Princess Diana interview ‘kept from BBC chairman’ over fears his wife would tell Queen all


PRINCESS DIANA’S bombshell interview with Panorama journalist Martin Bashir was reportedly kept secret from the BBC’s chairman over fears his wife would tell the Queen.

Princess Diana’s seismic interview with BBC journalist Martin Bashir in 1995 shook the monarchy to its core and foreshadowed Prince Charles and Diana’s divorce in 1996. Now the circumstances under which Mr Bashir secured the interview are subject to an official BBC inquiry following claims he used deceit to obtain the iconic sitdown with the Princess of Wales.

Among sensational new claims to arise from the inquiry is one that BBC news executives reportedly concealed the interview from the organisation’s chairman at the time amid fears his wife might tell the Palace about it.

The inquiry is expected to be told that BBC editorial guidelines were deliberately breached as executives failed to inform the chairman of the scheduled Diana interview.

Editor of Panorama at the time of the interview in 1995 Steve Hewlett and Richard Ayre, controller of BBC editorial policy, are understood to have decided not to inform senior managers or the governing board about the interview.

According to the Times, a friend of Mr Ayre said the executives feared BBC chairman Marmaduke Hussey would inform his wife, Lady Susan Hussey.

Princess Diana interview

Princess Diana interview ‘kept from BBC chairman’ over fears his wife would tell Queen all (Image: GETTY)

Princess Diana interview

Princess Diana interview: The BBC has launched an official inquiry in reaction to claims Mr Bashir landed the interview through “deceit” (Image: GETTY)

Lady Susan Hussey was a lady-in-waiting to the Queen and godmother to Prince William.

The executives were also found to have breached BBC rules by failing to inform the broadcaster’s royal liaison unit because it was seen as being too close to the Palace.

Critics inside the BBC have claimed Mr Bashir avoided the standard strict editorial checks that risked uncovering his alleged wrongdoing in obtaining the interview.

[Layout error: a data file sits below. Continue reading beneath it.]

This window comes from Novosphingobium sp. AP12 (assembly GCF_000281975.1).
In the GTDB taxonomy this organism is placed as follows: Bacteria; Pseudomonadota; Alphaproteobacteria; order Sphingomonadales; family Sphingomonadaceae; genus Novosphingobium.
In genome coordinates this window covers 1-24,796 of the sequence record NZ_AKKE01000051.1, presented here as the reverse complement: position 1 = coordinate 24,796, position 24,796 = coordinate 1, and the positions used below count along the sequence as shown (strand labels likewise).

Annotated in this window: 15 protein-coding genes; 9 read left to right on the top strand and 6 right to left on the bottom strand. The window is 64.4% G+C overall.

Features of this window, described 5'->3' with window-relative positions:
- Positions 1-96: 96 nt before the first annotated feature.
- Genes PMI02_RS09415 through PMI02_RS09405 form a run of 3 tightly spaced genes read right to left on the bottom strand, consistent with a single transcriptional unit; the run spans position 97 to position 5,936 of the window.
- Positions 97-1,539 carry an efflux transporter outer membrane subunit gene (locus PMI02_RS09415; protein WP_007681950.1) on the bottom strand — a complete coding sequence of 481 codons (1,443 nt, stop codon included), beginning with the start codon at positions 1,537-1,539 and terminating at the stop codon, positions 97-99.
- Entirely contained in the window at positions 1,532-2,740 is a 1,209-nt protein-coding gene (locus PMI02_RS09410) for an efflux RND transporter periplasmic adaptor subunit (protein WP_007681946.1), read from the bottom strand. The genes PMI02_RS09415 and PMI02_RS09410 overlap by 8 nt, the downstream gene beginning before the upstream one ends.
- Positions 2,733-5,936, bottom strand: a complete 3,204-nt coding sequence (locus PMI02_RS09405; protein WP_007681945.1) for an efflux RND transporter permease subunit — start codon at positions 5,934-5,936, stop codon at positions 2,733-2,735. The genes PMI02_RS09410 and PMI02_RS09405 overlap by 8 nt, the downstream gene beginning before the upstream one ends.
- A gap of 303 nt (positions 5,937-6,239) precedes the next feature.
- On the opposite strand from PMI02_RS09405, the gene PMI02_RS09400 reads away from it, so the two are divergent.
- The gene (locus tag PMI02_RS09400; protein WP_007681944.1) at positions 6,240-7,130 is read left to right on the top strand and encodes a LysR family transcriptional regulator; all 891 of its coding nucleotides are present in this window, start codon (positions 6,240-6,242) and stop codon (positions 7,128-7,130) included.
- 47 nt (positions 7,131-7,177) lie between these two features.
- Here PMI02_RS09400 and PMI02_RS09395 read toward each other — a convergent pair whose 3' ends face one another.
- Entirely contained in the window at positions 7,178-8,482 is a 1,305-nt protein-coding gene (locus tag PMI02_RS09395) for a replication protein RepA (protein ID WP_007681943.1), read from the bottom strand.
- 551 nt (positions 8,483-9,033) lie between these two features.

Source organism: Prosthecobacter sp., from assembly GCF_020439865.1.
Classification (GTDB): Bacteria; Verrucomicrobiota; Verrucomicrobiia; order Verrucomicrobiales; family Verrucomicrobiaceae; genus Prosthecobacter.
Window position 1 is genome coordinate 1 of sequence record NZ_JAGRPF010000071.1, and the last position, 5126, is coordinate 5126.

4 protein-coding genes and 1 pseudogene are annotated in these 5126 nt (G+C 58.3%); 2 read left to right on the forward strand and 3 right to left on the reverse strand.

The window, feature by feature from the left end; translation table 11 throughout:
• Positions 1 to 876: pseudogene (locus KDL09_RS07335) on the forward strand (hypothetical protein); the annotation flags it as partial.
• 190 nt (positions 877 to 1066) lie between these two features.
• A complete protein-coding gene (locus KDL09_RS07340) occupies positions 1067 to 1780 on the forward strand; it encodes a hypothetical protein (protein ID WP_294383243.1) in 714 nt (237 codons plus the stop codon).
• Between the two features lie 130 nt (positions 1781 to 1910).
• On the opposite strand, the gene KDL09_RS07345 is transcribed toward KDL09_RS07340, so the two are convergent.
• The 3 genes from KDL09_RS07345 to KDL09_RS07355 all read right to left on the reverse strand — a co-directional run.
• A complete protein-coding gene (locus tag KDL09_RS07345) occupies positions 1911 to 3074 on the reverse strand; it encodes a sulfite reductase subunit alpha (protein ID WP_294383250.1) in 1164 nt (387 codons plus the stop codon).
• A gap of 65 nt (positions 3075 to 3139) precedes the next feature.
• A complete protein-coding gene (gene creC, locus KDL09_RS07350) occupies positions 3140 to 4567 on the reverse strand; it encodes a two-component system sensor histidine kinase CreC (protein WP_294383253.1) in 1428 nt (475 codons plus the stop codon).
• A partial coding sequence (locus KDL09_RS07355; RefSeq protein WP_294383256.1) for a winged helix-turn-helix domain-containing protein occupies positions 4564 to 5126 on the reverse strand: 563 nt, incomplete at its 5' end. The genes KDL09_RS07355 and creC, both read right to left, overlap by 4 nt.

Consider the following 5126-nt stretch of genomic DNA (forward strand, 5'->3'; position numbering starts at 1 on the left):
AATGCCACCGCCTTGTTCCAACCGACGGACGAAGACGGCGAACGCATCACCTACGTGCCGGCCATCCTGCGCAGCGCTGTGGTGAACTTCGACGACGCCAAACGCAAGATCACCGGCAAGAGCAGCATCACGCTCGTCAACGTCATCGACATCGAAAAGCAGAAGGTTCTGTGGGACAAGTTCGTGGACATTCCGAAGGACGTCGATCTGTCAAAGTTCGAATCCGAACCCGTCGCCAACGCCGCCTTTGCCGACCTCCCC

During the interview that was broadcast on November 20, 1995, Diana revealed damaging truths about the collapse of her marriage to Prince Charles.

Princess Diana

Princess Diana: Former BBC chairman Marmaduke Hussey and Lady Susan Hussey (Image: GETTY)

More than 20 million viewers tuned in to watch the BBC Panorama programme, which was the first solo interview Diana had given since her marriage to Prince Charles

During the interview she openly referred to Charles’s affair with Camilla Parker Bowles saying there “were three people” in their marriage.

The Princess of Wales also admitted to having extramarital affair with Major James Hewitt and questioned Prince Charles’s suitability as King.

Asked by Mr Bashir: “Do you think the Prince of Wales will ever be King?”

Diana replied: “I don’t think any of us know the answer to that. And obviously, it’s a question that’s in everybody’s head.

“But who knows, who knows what fate will produce, who knows what circumstances will provoke?

She went on to say: “There was always conflict on that subject with him when we discussed it, and I understood that conflict, because it’s a very demanding role, being Prince of Wales, but it’s an equally more demanding role being King.

“And being Prince of Wales produces more freedom now, and being King would be a little bit more suffocating.

“And because I know the character I would think that the top job, as I call it, would bring enormous limitations to him, and I don’t know whether he could adapt to that.”

Princess Diana

Princess Diana: Lady Susan Hussey was one of the Queen’s Ladies in Waiting (Image: GETTY)


Addressing Diana’s mindset at the time she gave the interview in ITV’s The Diana Interview: Revenge Of A Princess documentary, royal biographer Andrew Morton, said: “Diana certainly was very concerned about the Secret Services, about MI5, about MI6.

“There were bizarre things going on inside the households of the Prince and Princess of Wales.

“Her bodyguard, Ken Wharfe, who left her service… felt that he was being followed.

“Her confidante, Richard Kay, a Daily Mail journalist, he was burgled several times and he took to employing a private detective.

“My own office was broken into, so there’s a catalogue of things.”

Speaking in another ITV documentary about the interview last month Mr Morton said: “What terrified Diana was that Marmaduke Hussey would put a stop to doing the interview.

“So it was absolutely necessary for Martin Bashir and his colleagues to be secretive.”

Addressing the inquiry, a BBC spokeswoman previously said: “A lot has been written and broadcast about the Princess of Wales’s interview in recent weeks.

“It is important that we have a view of what happened based on the evidence of everyone involved. Clearly that has not yet been able to happen.

“But to be absolutely clear, the BBC is determined to get to the truth of what happened. That’s why we have appointed Lord Dyson to lead a fully independent investigation.

“It is vital that everyone with information shares that with Lord Dyson, so that he can investigate thoroughly and draw his conclusions having heard all the evidence.”


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